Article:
[MLton] HOL's Moscow ML implementation, and pushing MLton to emulate it

Stephen Weeks MLton@mlton.org
Fri, 1 Apr 2005 12:40:04 -0800

> > Yes.  The thing to keep in mind is that whatever you want to run fast
> > all has to be SML source in the same program.  In your (or your
> > users') case, that means the HOL kernel and any accompanying theory
> > code.
> Right, but the point being that 'thm' values don't _run_, so you can't 
> make them any faster by including them in the SML source to be compiled.

Yep, that is definitely the point.  MLton's optimizer doesn't look too
deeply inside values of recursive datatypes.

> Dan Wang's idea of cooperating programs is probably another
> reasonable way to go.  The insight there is that there is really no
> interaction between code supporting linear arithmetic over reals and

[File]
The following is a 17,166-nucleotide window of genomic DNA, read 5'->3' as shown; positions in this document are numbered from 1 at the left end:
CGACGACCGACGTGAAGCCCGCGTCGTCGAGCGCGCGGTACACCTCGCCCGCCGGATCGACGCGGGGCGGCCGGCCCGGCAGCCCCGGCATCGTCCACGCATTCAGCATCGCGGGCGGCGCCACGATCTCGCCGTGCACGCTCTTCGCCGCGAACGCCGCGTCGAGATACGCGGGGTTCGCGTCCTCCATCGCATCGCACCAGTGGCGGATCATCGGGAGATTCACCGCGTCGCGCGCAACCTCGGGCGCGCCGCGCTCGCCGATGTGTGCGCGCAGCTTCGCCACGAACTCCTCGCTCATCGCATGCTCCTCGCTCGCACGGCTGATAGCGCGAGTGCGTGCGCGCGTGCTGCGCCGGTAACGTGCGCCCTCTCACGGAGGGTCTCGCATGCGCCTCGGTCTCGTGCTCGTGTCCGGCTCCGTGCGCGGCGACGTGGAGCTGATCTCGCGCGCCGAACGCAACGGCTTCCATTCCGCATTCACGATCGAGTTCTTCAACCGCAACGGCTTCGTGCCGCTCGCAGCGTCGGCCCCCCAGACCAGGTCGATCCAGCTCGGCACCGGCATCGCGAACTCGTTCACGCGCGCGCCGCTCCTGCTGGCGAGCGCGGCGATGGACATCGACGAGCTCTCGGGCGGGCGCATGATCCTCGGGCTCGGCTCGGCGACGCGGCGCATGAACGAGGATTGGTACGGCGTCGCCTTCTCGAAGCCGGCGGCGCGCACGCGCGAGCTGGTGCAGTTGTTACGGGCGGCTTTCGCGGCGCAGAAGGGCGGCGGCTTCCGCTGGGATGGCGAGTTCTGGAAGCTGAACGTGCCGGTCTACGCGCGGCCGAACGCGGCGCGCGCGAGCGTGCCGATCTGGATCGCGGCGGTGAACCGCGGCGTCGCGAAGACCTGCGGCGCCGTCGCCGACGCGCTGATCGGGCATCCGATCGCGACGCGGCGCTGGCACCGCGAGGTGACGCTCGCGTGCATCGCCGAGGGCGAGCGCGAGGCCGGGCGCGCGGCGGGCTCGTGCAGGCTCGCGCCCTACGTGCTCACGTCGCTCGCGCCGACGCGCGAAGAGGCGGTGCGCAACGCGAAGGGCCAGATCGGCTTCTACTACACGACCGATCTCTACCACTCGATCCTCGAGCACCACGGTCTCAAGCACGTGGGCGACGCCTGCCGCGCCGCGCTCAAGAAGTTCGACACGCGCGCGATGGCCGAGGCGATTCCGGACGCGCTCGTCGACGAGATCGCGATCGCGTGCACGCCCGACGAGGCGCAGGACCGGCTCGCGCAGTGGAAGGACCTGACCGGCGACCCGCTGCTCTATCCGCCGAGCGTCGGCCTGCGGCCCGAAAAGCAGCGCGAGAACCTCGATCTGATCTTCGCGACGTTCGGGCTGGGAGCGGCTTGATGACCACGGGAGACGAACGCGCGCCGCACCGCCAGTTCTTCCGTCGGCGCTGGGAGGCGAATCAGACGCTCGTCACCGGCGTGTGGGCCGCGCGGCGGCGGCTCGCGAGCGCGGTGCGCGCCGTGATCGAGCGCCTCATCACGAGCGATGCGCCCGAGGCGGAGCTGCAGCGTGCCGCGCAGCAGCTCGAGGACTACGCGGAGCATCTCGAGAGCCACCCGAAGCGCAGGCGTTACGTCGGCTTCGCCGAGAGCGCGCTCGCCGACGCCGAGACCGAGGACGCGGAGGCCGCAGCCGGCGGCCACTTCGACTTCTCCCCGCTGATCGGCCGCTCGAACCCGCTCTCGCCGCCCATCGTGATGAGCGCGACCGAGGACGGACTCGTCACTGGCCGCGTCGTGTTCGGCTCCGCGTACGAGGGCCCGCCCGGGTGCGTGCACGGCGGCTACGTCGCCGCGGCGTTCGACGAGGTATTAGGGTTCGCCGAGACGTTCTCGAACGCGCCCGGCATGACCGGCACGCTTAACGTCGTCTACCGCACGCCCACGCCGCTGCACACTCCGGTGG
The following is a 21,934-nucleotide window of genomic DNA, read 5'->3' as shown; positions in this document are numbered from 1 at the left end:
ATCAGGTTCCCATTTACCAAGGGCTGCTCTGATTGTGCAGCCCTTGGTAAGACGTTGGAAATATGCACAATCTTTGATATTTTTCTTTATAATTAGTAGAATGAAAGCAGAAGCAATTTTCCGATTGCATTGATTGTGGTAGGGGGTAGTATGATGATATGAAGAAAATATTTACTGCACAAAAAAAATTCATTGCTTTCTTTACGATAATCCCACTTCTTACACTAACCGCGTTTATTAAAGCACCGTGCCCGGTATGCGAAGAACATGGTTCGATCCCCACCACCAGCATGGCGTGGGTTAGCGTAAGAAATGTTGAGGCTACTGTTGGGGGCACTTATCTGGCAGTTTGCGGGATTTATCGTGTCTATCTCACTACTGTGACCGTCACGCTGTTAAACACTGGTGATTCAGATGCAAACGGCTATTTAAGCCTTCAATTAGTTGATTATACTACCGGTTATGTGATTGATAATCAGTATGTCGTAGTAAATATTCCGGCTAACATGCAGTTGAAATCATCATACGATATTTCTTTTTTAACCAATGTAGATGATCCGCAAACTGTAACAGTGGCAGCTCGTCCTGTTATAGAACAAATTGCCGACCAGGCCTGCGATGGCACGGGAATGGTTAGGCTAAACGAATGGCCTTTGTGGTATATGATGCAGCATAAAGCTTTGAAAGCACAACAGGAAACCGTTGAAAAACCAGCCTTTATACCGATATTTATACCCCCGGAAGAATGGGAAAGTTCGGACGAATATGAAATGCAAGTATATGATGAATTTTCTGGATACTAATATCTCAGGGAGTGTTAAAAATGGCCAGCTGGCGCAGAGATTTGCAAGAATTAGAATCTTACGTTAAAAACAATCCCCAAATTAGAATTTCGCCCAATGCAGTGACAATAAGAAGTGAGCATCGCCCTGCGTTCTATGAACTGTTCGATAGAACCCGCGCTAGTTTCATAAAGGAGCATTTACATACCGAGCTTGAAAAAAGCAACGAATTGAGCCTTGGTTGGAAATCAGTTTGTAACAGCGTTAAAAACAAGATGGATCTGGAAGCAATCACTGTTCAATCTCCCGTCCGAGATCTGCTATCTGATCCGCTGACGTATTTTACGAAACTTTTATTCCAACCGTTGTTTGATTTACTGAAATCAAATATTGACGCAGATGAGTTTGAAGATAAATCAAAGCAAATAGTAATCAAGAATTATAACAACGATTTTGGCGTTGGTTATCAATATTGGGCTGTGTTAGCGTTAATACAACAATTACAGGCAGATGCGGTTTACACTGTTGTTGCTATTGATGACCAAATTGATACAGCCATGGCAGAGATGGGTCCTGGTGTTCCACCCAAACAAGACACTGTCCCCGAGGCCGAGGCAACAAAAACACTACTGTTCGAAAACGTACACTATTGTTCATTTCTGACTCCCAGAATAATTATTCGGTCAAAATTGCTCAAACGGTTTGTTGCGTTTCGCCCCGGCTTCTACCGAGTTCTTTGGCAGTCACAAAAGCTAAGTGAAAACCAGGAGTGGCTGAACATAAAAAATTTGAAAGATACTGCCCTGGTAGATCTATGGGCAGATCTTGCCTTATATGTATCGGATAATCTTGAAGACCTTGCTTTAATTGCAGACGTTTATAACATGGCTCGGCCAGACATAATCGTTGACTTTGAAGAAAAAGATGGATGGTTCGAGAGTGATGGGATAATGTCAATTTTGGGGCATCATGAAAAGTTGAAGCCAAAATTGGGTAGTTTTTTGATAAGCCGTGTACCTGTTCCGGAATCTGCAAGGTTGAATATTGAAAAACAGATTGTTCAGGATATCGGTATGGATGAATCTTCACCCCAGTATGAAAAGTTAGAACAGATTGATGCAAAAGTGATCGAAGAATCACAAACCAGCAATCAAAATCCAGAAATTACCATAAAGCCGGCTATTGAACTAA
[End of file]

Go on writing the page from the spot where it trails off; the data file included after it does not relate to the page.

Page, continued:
> code supporting a list theory.  So, there isn't anything for mlton
> to exploit when it compiles the whole program.

I'm not so sure about this.  I bet that there is interaction between
the proof scripts of different theories that MLton could usefully
optimize.  That's surely some of the benefit that Joe Hurd already saw
in his experiments.

> If simply having a 'thm' object lets me conclude that the theorem is
> true, then you need to worry about hacking the on-disk format to
> forge 'thm' objects that correspond to false statements.  If the
> proofs disappear, there really isn't a paper trail to check.

I don't see how this is qualitatively different than the already
existing situation of having to defend against an adversary who
modifies the memory of a running HOL program.  If the system isn't
used according to the rules, it won't do what you want.  The on-disk
case is slightly worse because of the ease with which modification is
done and the increase in its accidental likelihood, but it's the same
problem.  It's probably worth including some checksums or whatever in
the disk files to avoid accidental mixups.